This is how people in charge of government use it to con the people they govern:
There’s a bill in the Texas Senate. It’s supposed to help Texas grow its financial tech industry. That would be a good thing, right?
And what better way to do it than to remove an onerous regulation?
That’s what this bill is purported to do. It would let investment advisers sell stock in these companies without having to register with the Texas State Securities Board like all the other investment advisers. They’d still get permission to sell, but the permission would come from the Texas Attorney General’s consumer protection division. And they wouldn’t have to follow all the securities board rules.
What’s wrong with this picture?
If this sounds like a license to dupe gullible investors, maybe so, maybe not. Frankly, it would be a lot harder to argue that it’s not.
But that may not even be the worst thing about this bill. What’s worse is that It appears to be nothing more than an attempt to get one specific individual off the hook for duping investors.Texas Attorney General Ken Paxton (
That specific individual is Ken Paxton, the Texas Attorney General. The bill would give Paxton the ultimate oversight over this kind of securities trading.
Paxton faces trial on felony charges accusing him of selling securities in a tech company without being registered and without bothering to tell the investors that he represented the company and would receive commissions for the sales.
Can it get worse?
Yes. The bill’s sponsor is his wife, Sen. Angela Paxton, R-McKinney. She’s a freshman first-time officeholder sworn in in January. Her previous work experience is as a counselor at a religious-affiliated school. If you’re wondering how she got to be so savvy about the financial tech industry, so are we.
Angela Paxton’s bill wouldn’t retroactively make the charges against Ken Paxton go away. It can’t.
But if it were to become law, how can a jury convict the Texas attorney general of a crime that isn’t even a crime anymore? What a sweet gift to his criminal defense team, some of the best lawyers money can buy.
If what Angela Paxton is trying to do were actionable in any way, it’s safe to say that she’d have nothing to fear from the Texas Attorney General’s Office or from anyone who has cause to fear the attorney general.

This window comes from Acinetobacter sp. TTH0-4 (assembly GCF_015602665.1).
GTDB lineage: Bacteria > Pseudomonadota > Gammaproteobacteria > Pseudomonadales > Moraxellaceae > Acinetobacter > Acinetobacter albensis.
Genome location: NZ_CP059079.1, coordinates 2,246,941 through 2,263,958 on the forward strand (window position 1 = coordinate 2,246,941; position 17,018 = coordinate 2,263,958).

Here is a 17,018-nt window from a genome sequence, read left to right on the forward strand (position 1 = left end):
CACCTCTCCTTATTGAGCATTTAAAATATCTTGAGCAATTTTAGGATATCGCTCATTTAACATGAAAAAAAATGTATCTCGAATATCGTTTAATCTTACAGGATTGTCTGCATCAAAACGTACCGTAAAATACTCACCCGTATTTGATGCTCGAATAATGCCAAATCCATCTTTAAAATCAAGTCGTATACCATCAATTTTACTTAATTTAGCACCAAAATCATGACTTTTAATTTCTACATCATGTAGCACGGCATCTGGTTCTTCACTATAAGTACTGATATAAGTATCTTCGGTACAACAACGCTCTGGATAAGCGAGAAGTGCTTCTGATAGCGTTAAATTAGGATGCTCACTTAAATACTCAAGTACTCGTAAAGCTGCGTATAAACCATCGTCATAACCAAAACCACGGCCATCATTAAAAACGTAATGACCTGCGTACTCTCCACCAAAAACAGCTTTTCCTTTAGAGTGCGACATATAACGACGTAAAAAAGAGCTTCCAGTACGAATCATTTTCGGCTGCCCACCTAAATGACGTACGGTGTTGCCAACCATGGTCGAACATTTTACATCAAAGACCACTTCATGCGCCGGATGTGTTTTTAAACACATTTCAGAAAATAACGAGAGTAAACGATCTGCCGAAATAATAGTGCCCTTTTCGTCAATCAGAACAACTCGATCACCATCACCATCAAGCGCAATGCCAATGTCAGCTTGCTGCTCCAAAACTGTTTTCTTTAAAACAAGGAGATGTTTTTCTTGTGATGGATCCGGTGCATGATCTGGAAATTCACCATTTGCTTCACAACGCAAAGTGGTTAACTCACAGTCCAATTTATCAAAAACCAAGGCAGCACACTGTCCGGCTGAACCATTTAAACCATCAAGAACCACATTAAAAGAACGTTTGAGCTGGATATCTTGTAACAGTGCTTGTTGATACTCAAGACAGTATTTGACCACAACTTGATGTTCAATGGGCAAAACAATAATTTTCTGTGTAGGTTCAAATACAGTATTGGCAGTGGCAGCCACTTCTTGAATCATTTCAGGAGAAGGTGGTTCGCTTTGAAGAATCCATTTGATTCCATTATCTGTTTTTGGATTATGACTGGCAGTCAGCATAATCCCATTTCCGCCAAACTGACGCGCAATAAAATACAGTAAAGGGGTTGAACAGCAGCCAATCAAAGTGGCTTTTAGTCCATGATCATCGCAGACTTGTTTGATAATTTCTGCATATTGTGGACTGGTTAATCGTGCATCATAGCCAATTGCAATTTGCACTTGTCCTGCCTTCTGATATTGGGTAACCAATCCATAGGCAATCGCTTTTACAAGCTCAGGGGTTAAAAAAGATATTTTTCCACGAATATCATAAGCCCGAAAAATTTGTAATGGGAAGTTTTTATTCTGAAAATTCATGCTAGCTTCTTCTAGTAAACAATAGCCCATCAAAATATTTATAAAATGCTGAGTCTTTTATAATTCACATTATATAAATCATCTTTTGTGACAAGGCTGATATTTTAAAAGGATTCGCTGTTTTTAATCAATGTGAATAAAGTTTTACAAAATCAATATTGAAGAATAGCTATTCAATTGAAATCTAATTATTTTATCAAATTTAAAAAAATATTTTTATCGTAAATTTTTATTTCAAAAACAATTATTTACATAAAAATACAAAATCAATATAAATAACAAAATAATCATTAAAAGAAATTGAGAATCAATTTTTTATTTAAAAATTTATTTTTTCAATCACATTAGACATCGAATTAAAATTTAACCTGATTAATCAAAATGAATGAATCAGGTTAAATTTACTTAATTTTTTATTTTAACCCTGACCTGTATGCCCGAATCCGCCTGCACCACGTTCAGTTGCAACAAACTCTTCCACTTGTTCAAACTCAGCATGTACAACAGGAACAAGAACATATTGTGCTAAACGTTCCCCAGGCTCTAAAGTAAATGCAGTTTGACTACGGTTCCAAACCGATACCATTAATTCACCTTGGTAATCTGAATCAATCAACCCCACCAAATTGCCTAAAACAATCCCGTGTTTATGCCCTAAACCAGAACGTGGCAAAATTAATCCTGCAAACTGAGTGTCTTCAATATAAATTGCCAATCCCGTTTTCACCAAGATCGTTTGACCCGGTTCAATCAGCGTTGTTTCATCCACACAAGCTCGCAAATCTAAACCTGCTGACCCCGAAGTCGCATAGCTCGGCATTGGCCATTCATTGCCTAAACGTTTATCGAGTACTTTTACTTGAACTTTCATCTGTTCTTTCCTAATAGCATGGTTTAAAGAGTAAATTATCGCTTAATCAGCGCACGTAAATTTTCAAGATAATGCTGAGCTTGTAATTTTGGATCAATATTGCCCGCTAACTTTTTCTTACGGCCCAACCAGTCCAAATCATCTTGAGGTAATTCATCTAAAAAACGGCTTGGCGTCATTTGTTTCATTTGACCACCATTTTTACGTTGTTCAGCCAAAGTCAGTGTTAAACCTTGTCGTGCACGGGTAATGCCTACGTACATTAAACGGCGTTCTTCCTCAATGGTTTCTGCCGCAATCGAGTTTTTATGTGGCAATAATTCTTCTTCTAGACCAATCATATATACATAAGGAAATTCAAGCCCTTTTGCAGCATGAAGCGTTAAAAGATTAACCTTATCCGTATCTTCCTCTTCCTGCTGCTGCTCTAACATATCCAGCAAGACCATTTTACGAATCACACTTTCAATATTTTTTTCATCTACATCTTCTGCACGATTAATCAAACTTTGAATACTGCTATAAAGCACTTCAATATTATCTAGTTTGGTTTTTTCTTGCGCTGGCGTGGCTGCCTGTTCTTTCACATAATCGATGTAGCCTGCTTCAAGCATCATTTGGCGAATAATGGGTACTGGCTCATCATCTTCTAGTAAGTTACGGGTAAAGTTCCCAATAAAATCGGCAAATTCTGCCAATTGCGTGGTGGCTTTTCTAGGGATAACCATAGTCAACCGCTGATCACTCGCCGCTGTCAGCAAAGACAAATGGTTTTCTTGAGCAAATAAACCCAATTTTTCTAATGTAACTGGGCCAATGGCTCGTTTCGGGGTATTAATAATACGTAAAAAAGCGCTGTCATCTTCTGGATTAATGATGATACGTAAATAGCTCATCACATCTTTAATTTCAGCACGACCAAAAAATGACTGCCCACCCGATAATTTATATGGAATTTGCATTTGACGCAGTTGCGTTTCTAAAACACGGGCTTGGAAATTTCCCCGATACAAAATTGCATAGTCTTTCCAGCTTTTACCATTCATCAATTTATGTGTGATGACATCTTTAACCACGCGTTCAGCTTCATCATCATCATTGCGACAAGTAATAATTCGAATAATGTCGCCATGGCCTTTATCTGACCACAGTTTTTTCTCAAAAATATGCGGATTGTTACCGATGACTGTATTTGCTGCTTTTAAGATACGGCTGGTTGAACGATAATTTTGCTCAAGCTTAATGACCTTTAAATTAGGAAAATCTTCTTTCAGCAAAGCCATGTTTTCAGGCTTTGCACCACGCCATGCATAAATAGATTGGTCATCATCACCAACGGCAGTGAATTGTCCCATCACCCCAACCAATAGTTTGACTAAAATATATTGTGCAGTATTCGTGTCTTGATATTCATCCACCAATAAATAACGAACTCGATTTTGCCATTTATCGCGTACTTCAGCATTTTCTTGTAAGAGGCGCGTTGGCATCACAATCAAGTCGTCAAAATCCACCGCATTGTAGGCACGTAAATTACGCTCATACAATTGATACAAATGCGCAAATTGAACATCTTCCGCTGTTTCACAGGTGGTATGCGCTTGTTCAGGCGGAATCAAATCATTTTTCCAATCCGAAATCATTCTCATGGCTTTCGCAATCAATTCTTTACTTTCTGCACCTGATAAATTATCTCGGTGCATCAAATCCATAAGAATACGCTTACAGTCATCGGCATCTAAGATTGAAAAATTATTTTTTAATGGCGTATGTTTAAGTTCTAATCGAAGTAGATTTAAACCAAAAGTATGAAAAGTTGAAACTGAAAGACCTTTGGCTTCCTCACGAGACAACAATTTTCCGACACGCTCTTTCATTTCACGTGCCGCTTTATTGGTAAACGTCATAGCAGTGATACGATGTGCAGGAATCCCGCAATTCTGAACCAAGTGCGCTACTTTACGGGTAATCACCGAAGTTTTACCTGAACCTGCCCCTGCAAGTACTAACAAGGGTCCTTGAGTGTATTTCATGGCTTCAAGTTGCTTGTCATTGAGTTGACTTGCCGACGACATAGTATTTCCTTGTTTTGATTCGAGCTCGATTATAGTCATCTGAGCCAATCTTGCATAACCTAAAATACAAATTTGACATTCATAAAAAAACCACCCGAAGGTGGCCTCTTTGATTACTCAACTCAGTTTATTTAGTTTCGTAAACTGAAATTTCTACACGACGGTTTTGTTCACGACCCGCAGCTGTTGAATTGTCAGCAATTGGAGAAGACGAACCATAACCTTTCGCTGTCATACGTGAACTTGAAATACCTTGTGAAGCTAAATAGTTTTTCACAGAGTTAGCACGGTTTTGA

Investment adviser is, to say the least, an interesting sideline for Ken Paxton, a lawyer by trade and a politician whose previous offices were state representative and the Senate seat now occupied by Angela Paxton. He has claimed repeatedly that the criminal case against him is a politically motivated witch hunt. But the case against him involves a purely private-business interest. Its only political connections are the awesome advantages that being an elected official gave Paxton, and that one of his accusers is a former Texas House colleague.
What else is wrong?
In case you’re wondering whether Angela Paxton’s bill might be a good thing with only a bad optic, think again. Less oversight of securities sellers isn’t its only problem. The bill gives the attorney general’s office a duty way outside its bailiwick. It’s not exactly a financial or economic development institution. Nor should it be made into one. Not ever. But especially not now, considering the compromised individual in charge of it. Texas already has a securities board versed in how to oversee securities traders.
The potential for a new state senator whose husband is the attorney general to encounter conflicts of interest is huge. Angela Paxton wasted no time living up to that potential. This is what corrupt government looks like. Her Senate colleagues need to take a stand against it and kill this bill. And the voters of her district and the state of Texas need to hold both Paxtons accountable.